Légumes Perchés made his carbonic introspection

Should Légumes Perchés perched vegetables be perched less? This is, in a way, the central question posed by Constantin Nifachev, one of the co-founders of the start-up Lausanne that won the Prix SUD 2020 organized by the The weather.

Last year, as SME’s growth accelerated and mandates multiplied, he wanted to fulfill a mission that had been dear to him since the beginning of the adventure: calculating the carbon footprint of a model urban farm. “Model”, because it does not yet exist. But one of the mandates that Légumes Perchés could soon win is very similar to this typical project, confides Constantin Nifachev. “This idea corresponds to our desire: to have the most rational and virtuous impact possible”, he adds.

like a swiss house

After several months of work, he first needed to compare, before judging the result. Twelve tonnes of CO2 per year, for a farm of 1600 m² on the roof of a building, “this roughly corresponds to what each Swiss generates”. According to the Federal Department for the Environment (FOEN), in fact, pollution per inhabitant was 14 tons in 2015. “A single flight from Zurich to New York is already a ton of CO2”, he adds later, being aware that he is comparing himself here to one of the bad scholars of climate protection.

We understand that Légumes Perchés wants to be a good student. To carry out this ecological introspection, the start-up relied on the Zero Emission Group, an EPFL student association. In detail, about half of these 12 tonnes of emissions are generated by delivering and lifting the compost on roofs (5 tonnes). The concrete slab overlay and farm infrastructure (faucets, vegetable washing station, pergola, tables and chairs, etc.) are responsible for a ton of CO2. The other major emitter is inputs (4 tons), and mainly compost. The rest of the emissions are distributed between machines and other horticultural tools, pieces of seeds or even the use of a cold room.

But determining CO2 emissions is only the first half of the exercise. “The objective has always been to define how to offset these emissions, insists Constantin Nifachev. But also finding compensation methods that have a real function at the place of operation and benefits for the environment.”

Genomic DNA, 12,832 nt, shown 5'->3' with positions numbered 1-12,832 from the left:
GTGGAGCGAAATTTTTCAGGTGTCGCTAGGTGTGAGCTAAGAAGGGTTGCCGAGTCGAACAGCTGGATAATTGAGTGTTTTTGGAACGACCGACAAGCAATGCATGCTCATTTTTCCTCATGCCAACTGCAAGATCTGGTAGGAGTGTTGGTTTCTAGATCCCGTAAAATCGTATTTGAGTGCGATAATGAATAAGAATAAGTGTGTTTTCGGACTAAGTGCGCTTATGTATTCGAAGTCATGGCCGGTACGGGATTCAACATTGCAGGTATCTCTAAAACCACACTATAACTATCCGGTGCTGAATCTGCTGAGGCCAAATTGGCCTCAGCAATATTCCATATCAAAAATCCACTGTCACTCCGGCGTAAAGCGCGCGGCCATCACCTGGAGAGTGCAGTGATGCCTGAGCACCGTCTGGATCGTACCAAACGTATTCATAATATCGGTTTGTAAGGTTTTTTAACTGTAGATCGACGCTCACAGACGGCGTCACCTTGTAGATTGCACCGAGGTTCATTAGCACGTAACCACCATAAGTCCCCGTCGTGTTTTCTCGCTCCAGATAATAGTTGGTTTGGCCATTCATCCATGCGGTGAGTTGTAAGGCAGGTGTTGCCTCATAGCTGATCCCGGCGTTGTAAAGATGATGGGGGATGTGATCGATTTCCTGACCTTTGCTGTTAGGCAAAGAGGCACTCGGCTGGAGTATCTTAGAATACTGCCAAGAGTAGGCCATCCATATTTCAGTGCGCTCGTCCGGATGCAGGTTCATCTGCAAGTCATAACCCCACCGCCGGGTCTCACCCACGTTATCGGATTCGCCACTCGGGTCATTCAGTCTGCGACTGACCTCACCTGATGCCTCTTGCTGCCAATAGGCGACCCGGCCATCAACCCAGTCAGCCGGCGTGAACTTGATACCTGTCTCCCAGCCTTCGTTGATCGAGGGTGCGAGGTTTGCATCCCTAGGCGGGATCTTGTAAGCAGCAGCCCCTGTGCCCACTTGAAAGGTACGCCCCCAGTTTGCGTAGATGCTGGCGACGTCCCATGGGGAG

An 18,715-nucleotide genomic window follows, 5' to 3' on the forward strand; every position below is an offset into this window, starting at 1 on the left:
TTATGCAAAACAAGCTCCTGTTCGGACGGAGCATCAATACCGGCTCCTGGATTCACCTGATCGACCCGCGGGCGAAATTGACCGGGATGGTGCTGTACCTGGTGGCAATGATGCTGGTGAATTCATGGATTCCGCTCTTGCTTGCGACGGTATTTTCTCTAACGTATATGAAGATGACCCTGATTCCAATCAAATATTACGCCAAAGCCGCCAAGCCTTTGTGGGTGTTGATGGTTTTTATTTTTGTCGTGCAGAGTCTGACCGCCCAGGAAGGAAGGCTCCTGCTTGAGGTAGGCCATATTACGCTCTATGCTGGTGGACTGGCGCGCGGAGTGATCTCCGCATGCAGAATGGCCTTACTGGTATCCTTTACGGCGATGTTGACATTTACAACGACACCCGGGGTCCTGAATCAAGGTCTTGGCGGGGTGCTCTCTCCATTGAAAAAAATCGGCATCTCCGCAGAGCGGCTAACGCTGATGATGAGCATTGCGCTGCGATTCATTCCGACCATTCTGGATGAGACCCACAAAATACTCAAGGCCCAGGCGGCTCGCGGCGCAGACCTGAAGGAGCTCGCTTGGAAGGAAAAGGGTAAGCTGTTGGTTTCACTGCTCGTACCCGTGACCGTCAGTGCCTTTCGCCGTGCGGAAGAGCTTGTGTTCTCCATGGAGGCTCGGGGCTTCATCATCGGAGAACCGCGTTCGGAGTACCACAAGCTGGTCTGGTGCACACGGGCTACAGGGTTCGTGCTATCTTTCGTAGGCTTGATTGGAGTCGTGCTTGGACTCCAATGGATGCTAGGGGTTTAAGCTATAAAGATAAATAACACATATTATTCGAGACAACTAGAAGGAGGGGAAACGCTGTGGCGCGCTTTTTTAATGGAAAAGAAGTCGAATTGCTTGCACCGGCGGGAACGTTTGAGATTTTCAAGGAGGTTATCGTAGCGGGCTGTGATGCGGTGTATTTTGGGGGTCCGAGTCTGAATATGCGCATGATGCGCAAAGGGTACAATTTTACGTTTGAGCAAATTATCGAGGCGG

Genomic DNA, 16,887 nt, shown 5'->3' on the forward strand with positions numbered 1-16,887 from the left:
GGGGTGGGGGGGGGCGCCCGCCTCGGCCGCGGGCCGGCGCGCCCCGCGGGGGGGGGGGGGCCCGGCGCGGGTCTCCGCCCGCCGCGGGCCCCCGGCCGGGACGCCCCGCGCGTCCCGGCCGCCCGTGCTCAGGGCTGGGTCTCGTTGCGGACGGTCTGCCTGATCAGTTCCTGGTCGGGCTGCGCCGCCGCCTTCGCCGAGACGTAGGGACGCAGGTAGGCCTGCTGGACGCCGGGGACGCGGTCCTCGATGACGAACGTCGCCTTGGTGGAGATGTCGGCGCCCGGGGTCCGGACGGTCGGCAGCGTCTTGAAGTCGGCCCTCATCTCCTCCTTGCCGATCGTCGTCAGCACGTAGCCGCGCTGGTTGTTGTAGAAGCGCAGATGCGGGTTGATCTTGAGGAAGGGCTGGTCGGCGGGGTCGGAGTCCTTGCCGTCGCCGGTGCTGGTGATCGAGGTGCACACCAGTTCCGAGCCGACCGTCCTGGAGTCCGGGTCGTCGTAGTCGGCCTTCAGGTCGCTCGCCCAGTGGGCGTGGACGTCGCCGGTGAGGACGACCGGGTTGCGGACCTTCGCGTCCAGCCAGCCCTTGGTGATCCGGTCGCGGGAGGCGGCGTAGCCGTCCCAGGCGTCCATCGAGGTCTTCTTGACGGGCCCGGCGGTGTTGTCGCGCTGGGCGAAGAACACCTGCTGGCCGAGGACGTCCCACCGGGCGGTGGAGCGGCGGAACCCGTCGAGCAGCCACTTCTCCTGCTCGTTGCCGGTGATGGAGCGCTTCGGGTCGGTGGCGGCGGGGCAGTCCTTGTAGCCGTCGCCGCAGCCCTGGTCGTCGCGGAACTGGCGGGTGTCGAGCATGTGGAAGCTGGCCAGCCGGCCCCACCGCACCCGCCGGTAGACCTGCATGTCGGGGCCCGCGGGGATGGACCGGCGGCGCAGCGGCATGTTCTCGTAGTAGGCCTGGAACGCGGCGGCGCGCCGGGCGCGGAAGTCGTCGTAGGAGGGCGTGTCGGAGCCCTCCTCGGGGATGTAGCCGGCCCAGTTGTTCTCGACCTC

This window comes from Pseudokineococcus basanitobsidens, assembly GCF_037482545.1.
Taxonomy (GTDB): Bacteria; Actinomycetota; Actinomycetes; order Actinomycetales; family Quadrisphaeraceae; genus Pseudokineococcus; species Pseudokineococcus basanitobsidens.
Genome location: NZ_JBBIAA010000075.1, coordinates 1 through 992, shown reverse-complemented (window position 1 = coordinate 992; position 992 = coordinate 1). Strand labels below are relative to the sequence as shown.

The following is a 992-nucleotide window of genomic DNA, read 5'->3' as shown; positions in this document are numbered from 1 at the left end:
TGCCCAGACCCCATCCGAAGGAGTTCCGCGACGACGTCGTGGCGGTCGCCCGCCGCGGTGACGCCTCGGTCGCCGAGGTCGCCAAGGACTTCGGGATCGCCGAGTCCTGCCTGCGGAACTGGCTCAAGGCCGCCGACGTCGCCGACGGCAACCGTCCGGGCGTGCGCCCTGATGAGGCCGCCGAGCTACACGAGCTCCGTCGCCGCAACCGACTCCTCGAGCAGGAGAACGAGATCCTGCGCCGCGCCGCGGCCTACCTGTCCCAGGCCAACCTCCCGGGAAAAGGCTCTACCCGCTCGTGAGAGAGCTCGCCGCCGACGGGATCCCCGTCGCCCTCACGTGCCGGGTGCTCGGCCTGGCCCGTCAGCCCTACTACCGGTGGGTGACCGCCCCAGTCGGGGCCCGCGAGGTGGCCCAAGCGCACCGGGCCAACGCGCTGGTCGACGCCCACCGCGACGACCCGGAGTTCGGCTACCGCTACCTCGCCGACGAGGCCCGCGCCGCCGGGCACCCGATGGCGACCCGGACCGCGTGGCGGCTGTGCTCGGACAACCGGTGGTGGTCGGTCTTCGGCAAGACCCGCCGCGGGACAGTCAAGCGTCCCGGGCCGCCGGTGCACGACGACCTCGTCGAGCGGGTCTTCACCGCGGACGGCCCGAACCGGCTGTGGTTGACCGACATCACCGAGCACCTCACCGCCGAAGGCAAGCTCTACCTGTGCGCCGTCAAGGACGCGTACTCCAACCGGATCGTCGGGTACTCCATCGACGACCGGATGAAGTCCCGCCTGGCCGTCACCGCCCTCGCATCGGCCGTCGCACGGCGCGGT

The shadow of solar panels

Here, too, a model was developed. The installation of permanent ponds would make it possible to offset one ton of CO2 per year. Plant 65 trees, 1.43 tons. The 5 tons of vegetables produced locally, instead of being imported, are worth a savings of 1.25 tons. But it is thanks to the solutions offered by agrovoltaism, which combines solar panels and shade for crops on the same surface (and which is the specialty of Insolight, another SUD Prix finalist), that most compensation is possible. With approximately 70 m² of solar panels, almost 9 tonnes of CO2 emissions can be offset in this way.

Read too: Solar panels, saving the Earth or its opposite?

But this calculation does not include the social impacts of the activity of Légumes Perchés – precisely what finally convinced the Prix SUD jury to award the title – are not included. The vegetable workshops, the desire to create social bonds in the neighborhoods where their crops are grown “are qualitative elements much more difficult to measure”, recognizes Constantin Nifachev. Who promises that these benefits will be reviewed soon.

What should have been done differently? “This exercise had the potential to make us change our practices,” admits Constantin Nifachev. Perhaps in some specific cases it would be worthwhile to install the plantations between the buildings and not on the roof. But the Légumes Perchés model will not fundamentally change. Because “the answer to the big question: “Is it reasonable to occupy the roofs?” yes, he concludes. Especially when you factor in the space you don’t take up to optimize floor space.”

See too: Eureka, our video series on Swiss green solutions

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